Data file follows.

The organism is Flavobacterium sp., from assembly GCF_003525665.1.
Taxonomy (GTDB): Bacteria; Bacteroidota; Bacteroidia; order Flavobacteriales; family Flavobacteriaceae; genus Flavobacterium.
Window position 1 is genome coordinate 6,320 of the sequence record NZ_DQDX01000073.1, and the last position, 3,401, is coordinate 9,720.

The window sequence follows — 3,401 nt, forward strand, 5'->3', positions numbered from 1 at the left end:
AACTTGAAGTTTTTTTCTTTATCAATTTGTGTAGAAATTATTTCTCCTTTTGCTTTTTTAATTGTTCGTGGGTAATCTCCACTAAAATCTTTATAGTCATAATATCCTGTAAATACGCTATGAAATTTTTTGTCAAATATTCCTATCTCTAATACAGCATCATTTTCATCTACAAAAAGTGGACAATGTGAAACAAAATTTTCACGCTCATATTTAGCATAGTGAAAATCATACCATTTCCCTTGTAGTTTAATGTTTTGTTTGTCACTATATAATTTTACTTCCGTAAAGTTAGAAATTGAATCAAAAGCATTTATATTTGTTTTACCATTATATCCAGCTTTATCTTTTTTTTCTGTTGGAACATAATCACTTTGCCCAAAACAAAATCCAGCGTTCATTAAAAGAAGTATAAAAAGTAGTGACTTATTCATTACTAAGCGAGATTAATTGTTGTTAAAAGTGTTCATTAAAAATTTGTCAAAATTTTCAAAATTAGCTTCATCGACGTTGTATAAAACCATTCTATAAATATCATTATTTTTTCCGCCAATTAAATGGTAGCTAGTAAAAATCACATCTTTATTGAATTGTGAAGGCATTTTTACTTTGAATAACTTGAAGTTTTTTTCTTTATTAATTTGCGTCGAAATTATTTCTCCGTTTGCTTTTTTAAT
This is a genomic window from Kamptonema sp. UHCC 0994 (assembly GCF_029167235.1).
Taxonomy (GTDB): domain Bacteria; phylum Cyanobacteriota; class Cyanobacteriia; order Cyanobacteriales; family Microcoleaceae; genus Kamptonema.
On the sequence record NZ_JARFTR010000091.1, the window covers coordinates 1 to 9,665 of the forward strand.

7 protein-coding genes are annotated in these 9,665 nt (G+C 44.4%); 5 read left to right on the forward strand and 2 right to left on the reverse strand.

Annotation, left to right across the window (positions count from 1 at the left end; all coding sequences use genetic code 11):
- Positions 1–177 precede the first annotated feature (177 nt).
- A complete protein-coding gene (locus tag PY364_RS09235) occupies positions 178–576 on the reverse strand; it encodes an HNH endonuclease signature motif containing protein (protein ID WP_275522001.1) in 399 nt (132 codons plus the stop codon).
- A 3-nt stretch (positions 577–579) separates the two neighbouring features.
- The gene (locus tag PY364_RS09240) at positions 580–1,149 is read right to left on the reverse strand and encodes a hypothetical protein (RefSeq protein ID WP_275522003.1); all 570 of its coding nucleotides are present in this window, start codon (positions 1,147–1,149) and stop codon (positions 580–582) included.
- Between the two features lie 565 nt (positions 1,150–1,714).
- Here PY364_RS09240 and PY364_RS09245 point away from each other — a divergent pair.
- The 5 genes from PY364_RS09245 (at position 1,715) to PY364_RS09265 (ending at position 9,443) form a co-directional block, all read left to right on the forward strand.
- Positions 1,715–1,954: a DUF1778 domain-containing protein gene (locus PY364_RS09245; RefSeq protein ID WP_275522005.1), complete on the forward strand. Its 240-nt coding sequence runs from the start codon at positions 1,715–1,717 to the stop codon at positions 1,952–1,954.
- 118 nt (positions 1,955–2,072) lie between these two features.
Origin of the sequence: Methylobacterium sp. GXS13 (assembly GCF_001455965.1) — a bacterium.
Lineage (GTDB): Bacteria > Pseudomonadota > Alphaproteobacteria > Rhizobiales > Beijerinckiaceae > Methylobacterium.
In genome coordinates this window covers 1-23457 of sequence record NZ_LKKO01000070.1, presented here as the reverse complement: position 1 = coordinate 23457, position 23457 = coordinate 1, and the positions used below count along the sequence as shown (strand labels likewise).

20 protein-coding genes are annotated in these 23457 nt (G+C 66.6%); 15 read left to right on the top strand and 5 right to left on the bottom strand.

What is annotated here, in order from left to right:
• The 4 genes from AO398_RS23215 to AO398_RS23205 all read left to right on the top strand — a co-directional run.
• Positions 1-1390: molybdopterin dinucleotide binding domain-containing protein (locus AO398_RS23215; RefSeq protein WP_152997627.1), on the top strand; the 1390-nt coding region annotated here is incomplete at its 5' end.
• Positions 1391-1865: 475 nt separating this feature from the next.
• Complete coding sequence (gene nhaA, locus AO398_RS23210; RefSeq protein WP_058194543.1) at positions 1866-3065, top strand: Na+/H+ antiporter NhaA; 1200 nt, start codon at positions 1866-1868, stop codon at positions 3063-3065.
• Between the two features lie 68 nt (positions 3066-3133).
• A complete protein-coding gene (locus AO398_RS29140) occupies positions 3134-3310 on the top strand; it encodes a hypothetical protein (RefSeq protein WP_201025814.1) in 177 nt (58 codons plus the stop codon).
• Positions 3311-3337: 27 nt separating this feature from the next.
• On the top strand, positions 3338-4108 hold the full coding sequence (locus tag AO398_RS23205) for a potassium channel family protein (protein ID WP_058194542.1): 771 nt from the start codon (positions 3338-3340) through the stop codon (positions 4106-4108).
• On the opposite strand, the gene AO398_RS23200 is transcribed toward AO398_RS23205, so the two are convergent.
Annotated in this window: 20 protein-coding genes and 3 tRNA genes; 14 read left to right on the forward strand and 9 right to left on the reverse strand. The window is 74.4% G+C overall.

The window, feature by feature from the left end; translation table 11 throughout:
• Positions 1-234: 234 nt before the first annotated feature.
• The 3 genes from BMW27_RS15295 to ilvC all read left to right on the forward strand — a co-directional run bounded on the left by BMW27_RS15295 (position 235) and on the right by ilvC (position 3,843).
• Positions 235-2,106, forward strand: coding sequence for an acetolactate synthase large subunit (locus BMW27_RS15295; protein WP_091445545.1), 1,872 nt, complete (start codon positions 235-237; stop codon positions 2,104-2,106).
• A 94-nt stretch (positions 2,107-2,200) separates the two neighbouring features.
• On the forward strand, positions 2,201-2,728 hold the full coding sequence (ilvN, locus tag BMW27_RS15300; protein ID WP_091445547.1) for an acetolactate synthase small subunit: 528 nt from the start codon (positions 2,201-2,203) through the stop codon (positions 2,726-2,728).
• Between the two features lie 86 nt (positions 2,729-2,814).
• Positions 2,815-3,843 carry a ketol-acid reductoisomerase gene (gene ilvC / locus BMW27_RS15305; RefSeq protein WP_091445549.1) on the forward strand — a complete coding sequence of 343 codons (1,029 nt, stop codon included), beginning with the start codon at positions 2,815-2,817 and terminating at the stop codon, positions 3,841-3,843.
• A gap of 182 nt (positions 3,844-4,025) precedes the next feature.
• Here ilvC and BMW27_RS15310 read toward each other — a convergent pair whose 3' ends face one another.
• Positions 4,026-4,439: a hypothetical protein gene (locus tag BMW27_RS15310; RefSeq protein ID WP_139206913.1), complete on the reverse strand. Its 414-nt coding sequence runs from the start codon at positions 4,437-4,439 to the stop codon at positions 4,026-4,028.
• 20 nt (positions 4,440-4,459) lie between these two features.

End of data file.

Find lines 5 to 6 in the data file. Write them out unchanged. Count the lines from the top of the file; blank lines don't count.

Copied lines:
AACTTGAAGTTTTTTTCTTTATCAATTTGTGTAGAAATTATTTCTCCTTTTGCTTTTTTAATTGTTCGTGGGTAATCTCCACTAAAATCTTTATAGTCATAATATCCTGTAAATACGCTATGAAATTTTTTGTCAAATATTCCTATCTCTAATACAGCATCATTTTCATCTACAAAAAGTGGACAATGTGAAACAAAATTTTCACGCTCATATTTAGCATAGTGAAAATCATACCATTTCCCTTGTAGTTTAATGTTTTGTTTGTCACTATATAATTTTACTTCCGTAAAGTTAGAAATTGAATCAAAAGCATTTATATTTGTTTTACCATTATATCCAGCTTTATCTTTTTTTTCTGTTGGAACATAATCACTTTGCCCAAAACAAAATCCAGCGTTCATTAAAAGAAGTATAAAAAGTAGTGACTTATTCATTACTAAGCGAGATTAATTGTTGTTAAAAGTGTTCATTAAAAATTTGTCAAAATTTTCAAAATTAGCTTCATCGACGTTGTATAAAACCATTCTATAAATATCATTATTTTTTCCGCCAATTAAATGGTAGCTAGTAAAAATCACATCTTTATTGAATTGTGAAGGCATTTTTACTTTGAATAACTTGAAGTTTTTTTCTTTATTAATTTGCGTCGAAATTATTTCTCCGTTTGCTTTTTTAAT
This is a genomic window from Kamptonema sp. UHCC 0994 (assembly GCF_029167235.1).